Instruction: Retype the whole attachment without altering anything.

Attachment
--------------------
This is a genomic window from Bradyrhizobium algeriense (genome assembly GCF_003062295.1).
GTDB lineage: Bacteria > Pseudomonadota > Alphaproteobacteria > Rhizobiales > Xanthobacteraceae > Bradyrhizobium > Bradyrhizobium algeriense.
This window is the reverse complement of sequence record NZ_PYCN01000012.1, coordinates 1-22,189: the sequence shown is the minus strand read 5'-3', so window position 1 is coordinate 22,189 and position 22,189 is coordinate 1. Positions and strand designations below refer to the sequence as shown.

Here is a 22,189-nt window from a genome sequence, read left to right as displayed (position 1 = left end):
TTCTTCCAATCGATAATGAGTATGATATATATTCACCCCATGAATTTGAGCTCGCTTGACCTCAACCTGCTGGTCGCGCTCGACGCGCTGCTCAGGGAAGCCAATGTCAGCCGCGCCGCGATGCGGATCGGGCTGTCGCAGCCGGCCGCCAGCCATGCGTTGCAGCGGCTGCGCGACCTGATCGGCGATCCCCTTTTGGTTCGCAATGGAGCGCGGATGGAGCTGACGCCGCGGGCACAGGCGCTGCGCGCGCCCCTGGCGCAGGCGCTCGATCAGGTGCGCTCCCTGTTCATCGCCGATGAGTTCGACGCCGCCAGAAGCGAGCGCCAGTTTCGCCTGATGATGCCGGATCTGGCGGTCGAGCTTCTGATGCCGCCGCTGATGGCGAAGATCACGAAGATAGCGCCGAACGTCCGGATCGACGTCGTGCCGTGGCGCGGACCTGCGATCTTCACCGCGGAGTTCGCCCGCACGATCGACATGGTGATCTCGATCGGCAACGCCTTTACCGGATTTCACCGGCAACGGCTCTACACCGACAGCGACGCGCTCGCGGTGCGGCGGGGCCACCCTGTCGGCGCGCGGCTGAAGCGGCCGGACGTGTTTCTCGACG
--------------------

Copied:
This is a genomic window from Bradyrhizobium algeriense (genome assembly GCF_003062295.1).
GTDB lineage: Bacteria > Pseudomonadota > Alphaproteobacteria > Rhizobiales > Xanthobacteraceae > Bradyrhizobium > Bradyrhizobium algeriense.
This window is the reverse complement of sequence record NZ_PYCN01000012.1, coordinates 1-22,189: the sequence shown is the minus strand read 5'-3', so window position 1 is coordinate 22,189 and position 22,189 is coordinate 1. Positions and strand designations below refer to the sequence as shown.

Here is a 22,189-nt window from a genome sequence, read left to right as displayed (position 1 = left end):
TTCTTCCAATCGATAATGAGTATGATATATATTCACCCCATGAATTTGAGCTCGCTTGACCTCAACCTGCTGGTCGCGCTCGACGCGCTGCTCAGGGAAGCCAATGTCAGCCGCGCCGCGATGCGGATCGGGCTGTCGCAGCCGGCCGCCAGCCATGCGTTGCAGCGGCTGCGCGACCTGATCGGCGATCCCCTTTTGGTTCGCAATGGAGCGCGGATGGAGCTGACGCCGCGGGCACAGGCGCTGCGCGCGCCCCTGGCGCAGGCGCTCGATCAGGTGCGCTCCCTGTTCATCGCCGATGAGTTCGACGCCGCCAGAAGCGAGCGCCAGTTTCGCCTGATGATGCCGGATCTGGCGGTCGAGCTTCTGATGCCGCCGCTGATGGCGAAGATCACGAAGATAGCGCCGAACGTCCGGATCGACGTCGTGCCGTGGCGCGGACCTGCGATCTTCACCGCGGAGTTCGCCCGCACGATCGACATGGTGATCTCGATCGGCAACGCCTTTACCGGATTTCACCGGCAACGGCTCTACACCGACAGCGACGCGCTCGCGGTGCGGCGGGGCCACCCTGTCGGCGCGCGGCTGAAGCGGCCGGACGTGTTTCTCGACG